The Sport Climbing Toolkit

In the Roaring Fork Valley, sport climbing is the name of the game. Sure there are some trad routes here and there, but the majority of the climbing (and most of the good stuff) is bolted. We’ve spent much of the summer in town this year, enjoying several of the good local sport crags. As such, I’ve gotten my sport climbing systems fully dialed, and present to you my Sport Climbing Toolkit:

CU Belay Glasses
From the moment I put these on, I knew I had to add them to my kit. The comfort of belaying without straining your neck is too blissful to put into words. No longer do you have to take breaks from belaying to let your neck recover, with these you can keep the good times rolling all day long.

Stick Clip
Want to rile up some egos? Mention the use of a stick clip in a room full of “trad” climbers. “I don’t use stick clips, I’ve never even seen a stick clip, blah blah blah.” What these misinformed souls don’t realize is that a stick clip is a very useful sport climbing tool. They’re great any time you are concerned about making it to the first clip without falling, or if the rock at the start isn’t the best. And sometimes routes are actually bolted in a manner such that the first bolt is meant to be sticked. As for me, I pretty much stick the first bolt on everything, as I find it allows me to flow through the opening moves and get in a good rhythm for the rest of the climb. Minimum danger and maximum fun, it’s what sport climbing is all about.

Gri Gri
It’s amazing how many people I see sport climbing without Gri Gri’s. Sure, they are kind of expensive, but they last a long time, and they are an invaluable tool.

Flip flops
Gotta have the flip flops. After cramming your feet into tight (or even not-so-tight) shoes for a pitch, it’s nice to reward them with some room to breath. They are low profile and can strap to the side of your pack without adding hardly any additional weight. Of course, if you climb in a place like Rifle, they can also double as your approach shoes. Bonus!

Belay Gloves
This is another one that some folks scoff at, at least, until they get their own pair, whereupon they are usually hooked themselves. Most ropes are dirty, and using gloves keeps all that grey goop off your hands. Plus, they are nice for lowering, and great for rappelling when you clean an anchor. One caveat, if you get a new rope, wash your belay gloves before using them on the new cord or you’ll leave a trail of grease after the first lower.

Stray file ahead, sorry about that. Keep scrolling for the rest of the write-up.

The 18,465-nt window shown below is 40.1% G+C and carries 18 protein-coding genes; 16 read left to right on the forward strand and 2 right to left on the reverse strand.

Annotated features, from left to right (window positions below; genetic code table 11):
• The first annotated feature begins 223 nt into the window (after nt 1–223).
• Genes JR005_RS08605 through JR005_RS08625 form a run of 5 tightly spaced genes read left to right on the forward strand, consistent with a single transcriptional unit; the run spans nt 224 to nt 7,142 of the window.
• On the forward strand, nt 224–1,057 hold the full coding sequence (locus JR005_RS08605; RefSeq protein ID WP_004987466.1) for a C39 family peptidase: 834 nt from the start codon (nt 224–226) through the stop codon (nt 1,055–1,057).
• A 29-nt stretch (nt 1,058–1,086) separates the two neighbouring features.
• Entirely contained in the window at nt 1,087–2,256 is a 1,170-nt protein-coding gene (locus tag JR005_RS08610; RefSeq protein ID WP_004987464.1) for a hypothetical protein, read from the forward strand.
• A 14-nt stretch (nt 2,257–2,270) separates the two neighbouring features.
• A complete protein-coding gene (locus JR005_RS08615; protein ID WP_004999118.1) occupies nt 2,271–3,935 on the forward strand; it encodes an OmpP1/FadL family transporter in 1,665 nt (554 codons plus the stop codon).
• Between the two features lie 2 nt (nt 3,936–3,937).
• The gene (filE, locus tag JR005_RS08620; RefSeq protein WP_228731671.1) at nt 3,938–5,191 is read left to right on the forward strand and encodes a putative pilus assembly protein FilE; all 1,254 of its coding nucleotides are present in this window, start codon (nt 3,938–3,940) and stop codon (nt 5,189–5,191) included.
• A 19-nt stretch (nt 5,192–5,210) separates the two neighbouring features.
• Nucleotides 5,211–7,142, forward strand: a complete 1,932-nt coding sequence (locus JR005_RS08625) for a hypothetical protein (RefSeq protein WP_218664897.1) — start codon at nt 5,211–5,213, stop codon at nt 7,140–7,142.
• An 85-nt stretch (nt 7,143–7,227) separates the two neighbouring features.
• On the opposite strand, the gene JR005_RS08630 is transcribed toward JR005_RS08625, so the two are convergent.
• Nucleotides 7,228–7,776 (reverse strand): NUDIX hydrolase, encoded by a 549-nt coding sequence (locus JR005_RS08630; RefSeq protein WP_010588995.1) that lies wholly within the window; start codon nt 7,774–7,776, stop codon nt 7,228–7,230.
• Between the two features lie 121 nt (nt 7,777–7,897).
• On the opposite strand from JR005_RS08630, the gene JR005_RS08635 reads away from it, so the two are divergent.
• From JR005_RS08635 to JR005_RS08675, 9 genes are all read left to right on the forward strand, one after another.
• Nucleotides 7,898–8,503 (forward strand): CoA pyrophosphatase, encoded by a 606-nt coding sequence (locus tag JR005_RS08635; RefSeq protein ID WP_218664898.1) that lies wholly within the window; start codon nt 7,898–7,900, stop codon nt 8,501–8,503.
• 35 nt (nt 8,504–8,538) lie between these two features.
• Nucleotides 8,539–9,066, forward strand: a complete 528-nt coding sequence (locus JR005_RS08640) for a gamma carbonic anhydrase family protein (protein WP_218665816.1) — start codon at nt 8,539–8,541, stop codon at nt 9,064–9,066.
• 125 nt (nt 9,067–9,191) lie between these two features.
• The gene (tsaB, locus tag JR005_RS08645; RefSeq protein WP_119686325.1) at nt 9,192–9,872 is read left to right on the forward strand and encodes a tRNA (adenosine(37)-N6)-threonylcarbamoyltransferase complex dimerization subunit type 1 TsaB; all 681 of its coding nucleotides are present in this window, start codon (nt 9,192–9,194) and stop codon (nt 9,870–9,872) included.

Tape/Grip Ball
I’ve had some finger problems in the past, so the two ways I deal with it are tape and a grip ball. A hand doctor told me the tape couldn’t hurt, and might even be doing some good, so I tape. (At the very least it reminds me to be kind to my fingies.) The grip ball I use to warm up my digits by squeezing on the hike to the cliff, and before I start up a climb.

This little guy sits on the back of my harness, unused most of the time. However, when I need to brush off a dusty hold or clean something up, I can pull it out and get the job done quick. This is especially useful when climbing at areas that are relatively new and not as clean.

That’s what’s in my kit, how about yours?

3 Responses to The Sport Climbing Toolkit

  1. ha, coming off a 2 week climbing trip, climbing only the t-radest lines, i took a break from nuts and wires, and went climbing at the city of rocks for my first time. and found myself saying, ‘i wish i could stick clip that’. oh well, better than a shattered heal or leg.

    JG September 3, 2010 at 5:55 pm
    • Yeah, but you’d need a 30′ or 40′ stick at the City!

      BJ Sbarra September 3, 2010 at 6:13 pm
  2. everything but the nice belay glasses

    coop September 15, 2010 at 7:31 pm
Locals Corner

Bulldog Creek Dog Walk (IV WI 4+)

Hayden Carpenter and Tom Bohanon recently repeated an obscure ice climb on the south side of Mt Sopris. Given a brief mention in Jack Robert’s ice guide, Bulldog Creek Walk is described as being 100 meters of WI 4. What they found was seven pitches of ice in a remote setting that makes for one […]

Connect with Us

Real Time Web Analytics